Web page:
This deal.sy be financed (Directly or indirectly) but L3 is a large longtime defense and similar contractor.  It usd to be called L3 Communications but I think broke up in the last few years into a few parts.  Not sure about that.  

    I just  wanted to dispel the implications that L3Harris is a front for the NSA.  
    I was kind of being sarcastic about them being fronted by the NSA but since they are part of the military infrastructure, I'm sure they receive some hidden government financing which could be from NSA's coffers. 

    $17B+ annual revenue, 47K employees in over 100 countries. Headquarters, 1025 W. NASA Boulevard, Melbourne, FL 32919, south of Cape Canaveral. Locations in the middle and far east. Any American/global company this large dealing in "Securing the World Around Us" gets government funding and probably is able to hide funding sources from the three-letter government agencies. Do I have proof, absolutely not but this company is a "US defense contractor" (article title) so I absolutely know they receive government funding and probably covert government funding. Unless you work or have worked for the US government you are not able to say they absolutely don't receive money from the NSA. If you know they do, you are not allowed to mention this since everything done by the NSA is classified, unless they declassify it for public use.
    williamlondondarkvader
  • Reply 4 of 7
    baconstangbaconstang Posts: 938member
    USA USA???
  • Reply 5 of 7
    BeatsBeats Posts: 3,073member
    This is why Apple should never bend to our corrupt government.  Small favors turn into big favors. Next this you know they demand back doors to an OS they don’t own and didn’t work to create.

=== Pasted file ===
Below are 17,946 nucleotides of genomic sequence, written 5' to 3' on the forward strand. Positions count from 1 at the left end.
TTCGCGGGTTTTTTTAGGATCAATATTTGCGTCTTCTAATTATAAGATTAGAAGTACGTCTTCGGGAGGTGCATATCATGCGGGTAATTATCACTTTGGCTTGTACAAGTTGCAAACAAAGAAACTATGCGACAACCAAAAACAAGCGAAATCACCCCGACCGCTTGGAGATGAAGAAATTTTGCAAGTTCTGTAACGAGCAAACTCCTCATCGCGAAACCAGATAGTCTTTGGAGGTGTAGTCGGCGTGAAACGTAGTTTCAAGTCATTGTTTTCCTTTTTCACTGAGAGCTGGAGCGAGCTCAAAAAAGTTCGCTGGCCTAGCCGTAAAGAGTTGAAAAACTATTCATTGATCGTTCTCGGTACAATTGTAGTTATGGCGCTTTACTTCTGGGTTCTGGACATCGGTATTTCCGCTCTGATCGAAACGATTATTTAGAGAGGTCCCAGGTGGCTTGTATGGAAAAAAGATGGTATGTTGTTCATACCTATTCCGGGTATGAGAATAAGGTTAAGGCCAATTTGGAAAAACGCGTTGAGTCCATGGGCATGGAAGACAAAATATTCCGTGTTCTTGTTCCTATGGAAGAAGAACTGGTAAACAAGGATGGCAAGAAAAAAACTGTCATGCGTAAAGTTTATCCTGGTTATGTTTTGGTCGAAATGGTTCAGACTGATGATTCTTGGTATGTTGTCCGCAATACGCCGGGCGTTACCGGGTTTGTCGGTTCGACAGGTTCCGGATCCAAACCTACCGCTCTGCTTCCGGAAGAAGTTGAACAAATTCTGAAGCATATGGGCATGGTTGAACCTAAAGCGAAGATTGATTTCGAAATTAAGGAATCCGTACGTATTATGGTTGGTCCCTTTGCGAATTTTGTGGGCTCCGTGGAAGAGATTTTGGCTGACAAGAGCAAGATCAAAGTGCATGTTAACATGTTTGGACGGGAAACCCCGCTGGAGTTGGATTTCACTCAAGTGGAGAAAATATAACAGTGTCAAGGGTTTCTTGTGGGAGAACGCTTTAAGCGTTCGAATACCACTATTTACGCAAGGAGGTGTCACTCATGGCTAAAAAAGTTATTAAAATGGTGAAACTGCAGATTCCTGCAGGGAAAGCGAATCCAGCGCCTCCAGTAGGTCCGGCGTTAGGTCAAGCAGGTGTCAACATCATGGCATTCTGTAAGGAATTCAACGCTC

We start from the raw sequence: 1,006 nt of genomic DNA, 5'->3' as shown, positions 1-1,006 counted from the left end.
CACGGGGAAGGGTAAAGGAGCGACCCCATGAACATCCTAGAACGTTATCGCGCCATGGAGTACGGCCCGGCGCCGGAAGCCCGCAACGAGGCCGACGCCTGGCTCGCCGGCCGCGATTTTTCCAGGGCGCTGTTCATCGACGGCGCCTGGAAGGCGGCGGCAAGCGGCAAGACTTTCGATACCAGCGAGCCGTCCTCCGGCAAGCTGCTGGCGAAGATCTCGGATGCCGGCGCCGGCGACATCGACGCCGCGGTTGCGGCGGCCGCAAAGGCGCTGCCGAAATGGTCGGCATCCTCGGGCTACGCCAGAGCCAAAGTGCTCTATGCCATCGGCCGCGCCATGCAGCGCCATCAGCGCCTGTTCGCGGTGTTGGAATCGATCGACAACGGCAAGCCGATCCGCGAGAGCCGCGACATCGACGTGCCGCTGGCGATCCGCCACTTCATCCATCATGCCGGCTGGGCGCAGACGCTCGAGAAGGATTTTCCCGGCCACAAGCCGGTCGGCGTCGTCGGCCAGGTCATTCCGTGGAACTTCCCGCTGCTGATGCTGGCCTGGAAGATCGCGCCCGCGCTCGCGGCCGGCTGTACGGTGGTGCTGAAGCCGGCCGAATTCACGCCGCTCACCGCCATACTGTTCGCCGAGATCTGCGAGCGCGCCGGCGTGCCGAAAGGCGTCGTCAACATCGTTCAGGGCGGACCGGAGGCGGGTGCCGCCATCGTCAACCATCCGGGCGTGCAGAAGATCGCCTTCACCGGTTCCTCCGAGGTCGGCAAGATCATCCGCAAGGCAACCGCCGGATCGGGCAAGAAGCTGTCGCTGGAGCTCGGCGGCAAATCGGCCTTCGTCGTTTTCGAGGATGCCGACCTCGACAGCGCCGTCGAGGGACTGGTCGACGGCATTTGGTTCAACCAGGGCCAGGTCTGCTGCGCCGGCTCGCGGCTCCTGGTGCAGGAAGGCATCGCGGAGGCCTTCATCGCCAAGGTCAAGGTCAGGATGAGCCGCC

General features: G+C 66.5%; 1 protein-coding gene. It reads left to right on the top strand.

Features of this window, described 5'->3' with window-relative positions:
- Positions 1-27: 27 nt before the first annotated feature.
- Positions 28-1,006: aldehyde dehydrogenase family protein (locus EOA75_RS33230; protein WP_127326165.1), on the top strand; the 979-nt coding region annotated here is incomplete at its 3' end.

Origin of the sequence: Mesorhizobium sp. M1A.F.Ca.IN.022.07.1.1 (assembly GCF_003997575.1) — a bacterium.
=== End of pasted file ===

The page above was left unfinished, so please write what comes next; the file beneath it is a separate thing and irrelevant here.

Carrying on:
This is why I’m against the U.K. forcing USB-C on iPhones. They have no business telling Apple what to do with their hardware. What will they require next? A government tracking chip?

    Ports need to GO. I hope Apple can completely remove the lightning port and throw the governments into a loop of confusion. Close hardware access to iPhone.
  • Reply 6 of 7
    personperson Posts: 26member
    Any company that would be interested in buying the NSO group is obviously even more evil and immoral. 

    darkvader
  • Reply 7 of 7
    darkvaderdarkvader Posts: 959member
    Beats said:
    This is why Apple should never bend to our corrupt government.  Small favors turn into big favors. Next this you know they demand back doors to an OS they don’t own and didn’t work to create.

    This is why I’m against the U.K. forcing USB-C on iPhones. They have no business telling Apple what to do with their hardware. What will they require next? A government tracking chip?

    Ports need to GO. I hope Apple can completely remove the lightning port and throw the governments into a loop of confusion. Close hardware access to iPhone.

    You seriously think removing the port could stop a gov?  You know everything exposed by the port and a LOT more can be accessed by opening the phone, right?

    All removing the port does is inconvenience users and waste electricity.  (And while wireless charging losses may not be a big deal on your particular phone, when they're multiplied by billions of phones it's actually a serious problem.)